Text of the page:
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== Qt Designer User Interfaces in KDE ==
{{Note|This is now located at https://community.kde.org/Get_Involved/development/Tutorials/Using_Qt_Designer}}
In this tutorial, we will explore how to programatically insert user interfaces
(UIs) created with Qt Designer, into your KDE project. 
=== Designing the UI ===
[http://www.trolltech.com/products/qt/features/designer Qt Designer] is a
graphical program which allows you to easily build user interfaces, using an
intuitive "drag n drop" interface.  Designer has its own excellent
[http://doc.trolltech.com/4.2/designer-manual.html user documentation]. 
It might make sense to provide a brief example of using Designer here, but
for now I will leave most of that to the Designer manual itself.
=== Adding the UI File to Your KDE Project ===
For our purposes, the most important part of using Designer is the
<tt>*.ui</tt> file that it creates.  This is simply an XML file that
encodes the user interface in a machine-readable (and human-readable!) way.
Let's imagine that you've created a UI named "MyDialog" with Designer, and
saved it as the file <tt>mydialog.ui</tt>.  To add this UI to your KDE
project, simply add a command like the following to your CMakeLists.txt file:
kde4_add_ui_files(myapp_SRCS mydialog.ui)
Replace "<tt>myapp_SRCS</tt>" with the name of the main block in
your CMakeLists.txt file, defining all of the source code files.  It is usually the
name of your application, with "<tt>_SRCS</tt>" appended.
When you do this, the build system will run the Qt program <tt>uic</tt>
on <tt>mydialog.ui</tt>, to auto-generate a C++ header file that
defines the UI.  The generated file will be named <tt>ui_mydialog.h</tt>.
=== Using the UI in Your Code ===
The <tt>ui_mydialog.h</tt> file defines a class named
"<tt>Ui_MyDialog</tt>", that contains all of the widgets you created in
Designer as public members of the class.  It also contains the public function
"<tt>setupUi(QWidget*)</tt>", which instantiates all of the widgets,
sets up their properties, and inserts them into layout managers, all according
to what you specified in Designer.
Note that <tt>setupUi()</tt> takes a <tt>QWidget*</tt>
argument.  This argument represents the parent container widget, into which
all of the widgets in your UI will be inserted.  In other words,
'''<tt>Ui_MyDialog</tt> is not itself derived from QWidget''', and
'''it does not contain a toplevel widget itself'''.  You have to supply the toplevel widget
when you call <tt>setupUi()</tt>.  This is an important point.
One more important semantic detail:  the <tt>Ui_MyDialog</tt> class
also creates a <tt>Ui</tt> namespace, which simply creates an alias
for the class.  So you can use <tt>Ui::MyDialog</tt> to refer to the
same class.
Now, on to actually using the generated UI in your code.  There are a few ways
to do this; for now I will only discuss one method, in which we create a class
that inherits from both <tt>Ui::MyDialog</tt> and a Qt container class
like {{qt|QFrame}}.  Create a class definition file named
"<tt>mydialog.h</tt>", and add the following:
<code cppqt>
#ifndef MYDIALOG_H
#define MYDIALOG_H
#include <KDialog>
#include "ui_mydialog.h"
class MyDialogUI : public QFrame, public Ui::MyDialog
        MyDialogUI( QWidget *parent=0 );
class MyDialog : public KDialog
        MyDialog( QWidget *parent=0 );
    private slots:
        void slotButtonClicked();
        MyDialogUI *ui;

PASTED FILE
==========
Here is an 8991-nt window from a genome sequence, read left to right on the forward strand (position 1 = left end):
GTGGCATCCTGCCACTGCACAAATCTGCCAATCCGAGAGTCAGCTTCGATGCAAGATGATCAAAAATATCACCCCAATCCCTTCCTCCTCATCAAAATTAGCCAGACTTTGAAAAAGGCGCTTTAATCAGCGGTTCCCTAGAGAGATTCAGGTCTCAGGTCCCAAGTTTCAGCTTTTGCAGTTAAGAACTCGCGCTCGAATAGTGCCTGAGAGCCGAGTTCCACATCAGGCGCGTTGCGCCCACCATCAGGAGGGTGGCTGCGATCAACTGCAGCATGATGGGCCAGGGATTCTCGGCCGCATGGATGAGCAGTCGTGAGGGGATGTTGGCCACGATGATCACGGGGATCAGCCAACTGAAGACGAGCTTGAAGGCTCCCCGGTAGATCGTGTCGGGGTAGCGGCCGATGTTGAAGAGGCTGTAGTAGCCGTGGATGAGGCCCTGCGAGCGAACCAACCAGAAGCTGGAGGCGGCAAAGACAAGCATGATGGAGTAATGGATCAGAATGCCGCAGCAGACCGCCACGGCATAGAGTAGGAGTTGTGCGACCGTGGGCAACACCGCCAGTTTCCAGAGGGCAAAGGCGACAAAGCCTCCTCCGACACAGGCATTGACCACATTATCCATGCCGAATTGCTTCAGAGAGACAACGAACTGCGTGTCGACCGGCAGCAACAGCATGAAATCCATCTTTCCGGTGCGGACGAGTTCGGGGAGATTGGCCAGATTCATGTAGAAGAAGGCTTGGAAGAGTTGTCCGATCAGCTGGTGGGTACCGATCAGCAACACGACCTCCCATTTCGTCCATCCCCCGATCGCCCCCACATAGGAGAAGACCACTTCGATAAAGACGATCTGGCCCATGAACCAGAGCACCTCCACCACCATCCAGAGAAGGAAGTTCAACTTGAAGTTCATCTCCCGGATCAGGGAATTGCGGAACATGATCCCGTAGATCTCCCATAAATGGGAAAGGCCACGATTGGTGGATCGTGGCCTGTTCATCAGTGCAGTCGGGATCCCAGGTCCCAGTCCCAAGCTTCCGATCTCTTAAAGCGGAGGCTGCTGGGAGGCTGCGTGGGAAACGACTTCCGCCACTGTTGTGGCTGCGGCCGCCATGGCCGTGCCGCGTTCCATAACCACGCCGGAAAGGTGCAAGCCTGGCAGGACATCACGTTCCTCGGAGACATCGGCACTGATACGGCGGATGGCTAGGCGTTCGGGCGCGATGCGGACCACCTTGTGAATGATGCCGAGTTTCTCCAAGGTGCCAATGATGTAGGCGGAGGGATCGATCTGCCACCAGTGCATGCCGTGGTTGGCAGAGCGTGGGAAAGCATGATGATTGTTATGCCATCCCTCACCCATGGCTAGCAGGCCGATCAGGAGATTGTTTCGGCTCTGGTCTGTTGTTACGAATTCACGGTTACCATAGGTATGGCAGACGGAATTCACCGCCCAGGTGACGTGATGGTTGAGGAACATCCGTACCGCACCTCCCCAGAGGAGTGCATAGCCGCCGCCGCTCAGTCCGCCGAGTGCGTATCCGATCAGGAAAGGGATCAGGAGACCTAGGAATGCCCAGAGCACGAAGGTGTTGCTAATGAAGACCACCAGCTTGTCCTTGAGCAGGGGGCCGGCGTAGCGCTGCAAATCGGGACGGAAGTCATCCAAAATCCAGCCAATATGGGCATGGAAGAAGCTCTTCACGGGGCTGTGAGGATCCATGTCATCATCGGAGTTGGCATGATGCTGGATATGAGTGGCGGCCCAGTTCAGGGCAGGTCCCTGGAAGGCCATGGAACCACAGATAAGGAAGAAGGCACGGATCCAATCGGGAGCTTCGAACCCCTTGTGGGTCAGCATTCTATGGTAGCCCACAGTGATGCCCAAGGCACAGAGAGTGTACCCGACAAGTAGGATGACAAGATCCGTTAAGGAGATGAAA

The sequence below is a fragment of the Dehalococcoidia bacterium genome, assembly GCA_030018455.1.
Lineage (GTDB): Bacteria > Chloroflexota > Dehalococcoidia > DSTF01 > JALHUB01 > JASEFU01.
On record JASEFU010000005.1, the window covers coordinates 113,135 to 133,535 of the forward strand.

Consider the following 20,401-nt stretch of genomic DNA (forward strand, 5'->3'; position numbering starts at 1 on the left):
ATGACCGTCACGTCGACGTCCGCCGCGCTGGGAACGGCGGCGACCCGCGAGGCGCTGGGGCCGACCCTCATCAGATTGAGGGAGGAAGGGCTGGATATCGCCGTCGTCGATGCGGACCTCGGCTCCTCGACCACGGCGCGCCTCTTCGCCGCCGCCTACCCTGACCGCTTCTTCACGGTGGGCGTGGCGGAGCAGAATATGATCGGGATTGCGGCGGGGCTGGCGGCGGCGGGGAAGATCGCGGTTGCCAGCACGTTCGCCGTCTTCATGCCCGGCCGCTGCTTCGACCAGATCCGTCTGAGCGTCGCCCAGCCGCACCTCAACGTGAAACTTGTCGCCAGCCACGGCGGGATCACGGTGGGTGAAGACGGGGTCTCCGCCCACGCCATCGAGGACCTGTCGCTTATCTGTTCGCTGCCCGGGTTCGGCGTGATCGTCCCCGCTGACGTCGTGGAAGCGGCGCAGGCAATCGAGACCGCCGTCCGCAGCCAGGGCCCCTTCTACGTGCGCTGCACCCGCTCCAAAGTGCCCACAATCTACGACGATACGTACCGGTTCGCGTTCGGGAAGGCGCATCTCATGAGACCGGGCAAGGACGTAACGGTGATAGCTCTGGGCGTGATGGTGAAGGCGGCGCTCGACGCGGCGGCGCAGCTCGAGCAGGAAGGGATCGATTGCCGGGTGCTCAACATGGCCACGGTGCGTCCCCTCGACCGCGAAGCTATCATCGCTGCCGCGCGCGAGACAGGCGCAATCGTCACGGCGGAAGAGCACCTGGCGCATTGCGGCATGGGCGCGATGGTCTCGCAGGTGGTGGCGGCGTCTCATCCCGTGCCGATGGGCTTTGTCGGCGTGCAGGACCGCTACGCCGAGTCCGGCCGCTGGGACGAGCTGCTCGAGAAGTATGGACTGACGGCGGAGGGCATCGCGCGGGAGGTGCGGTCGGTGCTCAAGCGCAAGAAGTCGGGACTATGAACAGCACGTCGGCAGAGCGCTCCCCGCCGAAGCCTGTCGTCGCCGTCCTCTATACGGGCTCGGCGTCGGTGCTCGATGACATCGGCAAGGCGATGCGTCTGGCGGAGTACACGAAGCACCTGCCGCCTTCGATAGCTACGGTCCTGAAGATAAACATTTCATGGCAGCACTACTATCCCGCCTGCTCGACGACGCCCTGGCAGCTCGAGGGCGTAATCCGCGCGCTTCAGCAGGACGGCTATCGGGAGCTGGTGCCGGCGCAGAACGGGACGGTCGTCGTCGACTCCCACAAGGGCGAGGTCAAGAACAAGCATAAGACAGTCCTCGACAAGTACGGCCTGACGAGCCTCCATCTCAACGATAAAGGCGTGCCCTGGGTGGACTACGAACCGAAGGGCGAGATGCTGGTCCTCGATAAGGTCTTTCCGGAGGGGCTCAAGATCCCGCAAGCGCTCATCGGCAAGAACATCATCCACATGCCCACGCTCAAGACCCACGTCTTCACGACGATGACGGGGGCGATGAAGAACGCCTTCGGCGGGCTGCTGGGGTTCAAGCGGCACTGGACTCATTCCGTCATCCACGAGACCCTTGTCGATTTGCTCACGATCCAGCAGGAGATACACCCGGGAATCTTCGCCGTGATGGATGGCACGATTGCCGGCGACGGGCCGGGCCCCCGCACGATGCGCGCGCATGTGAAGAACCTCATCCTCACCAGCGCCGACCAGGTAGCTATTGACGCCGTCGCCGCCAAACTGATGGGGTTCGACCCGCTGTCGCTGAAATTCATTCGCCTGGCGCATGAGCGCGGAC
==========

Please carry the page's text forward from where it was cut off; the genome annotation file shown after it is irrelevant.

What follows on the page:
So we have defined two classes.  <tt>MyDialogUI</tt> is simply a
{{qt|QFrame}} with your UI elements placed inside it. 
<tt>MyDialog</tt> is a {{class|KDialog}} window, whose main
widget will be the <tt>MyDialogUI</tt> instance named
<tt>ui</tt> above. Here is the "<tt>mydialog.cpp</tt>"
C++ definition file:
<code cppqt>
#include <KLocale>
#include <KMessageBox>
#include "mydialog.h"
MyDialogUI::MyDialogUI( QWidget *parent )
: QFrame( parent )
    setupUi( this );
MyDialog::MyDialog( QWidget *parent )
: KDialog( parent )
    ui = new MyDialogUI( this );
    setMainWidget( ui );
    setCaption( i18n("This is my Dialog window!") );
    setButtons( KDialog::Close );
    // Example Signal/Slot connection using widgets in your UI.
    // Note that you have to prepend "ui->" when referring
    // to your UI widgets.
    connect( ui->MyButton, SIGNAL( clicked() ),
            this, SLOT( slotButtonClicked() ) );
    delete ui;
void MyDialog::slotButtonClicked()
    KMessageBox::information( this,
                              i18n("You pressed the button!" ),
                              i18n( "Hooray!" ) );
#include "mydialog.moc"
So, basically, we call <tt>setupUi(this)</tt> in the <tt>MyDialogUI</tt>
constructor, which places your UI elements into that widget.  Then, in the
<tt>MyDialog</tt> constructor, we create the <tt>MyDialogUI</tt>
instance named <tt>ui</tt> and set it to be our dialog's main widget.
We can then interact with all of the UI elements by prepending
"<tt>ui-></tt>" to their names.
=== Final Thoughts ===
The cascade of files and classes in this tutorial may seem daunting at
first, but the naming scheme I've layed out here has one nice intuitive
feature: the three source code files that you will be editing
directly (either as text or with Designer) are all named with the same
simple filename stem: <tt>mydialog.ui</tt>, <tt>mydialog.h</tt>, and
<tt>mydialog.cpp</tt>.  Just remember that you'll be using the
<tt>MyDialog</tt> class almost exclusively.  Setting up the
<tt>MyDialogUI</tt> class is easy (it only contains a one-line
constructor), and once it's set up you can pretty well ignore it.

Latest revision as of 12:48, 16 May 2019

This page was last edited on 16 May 2019, at 12:48. Content is available under Creative Commons License SA 4.0 unless otherwise noted.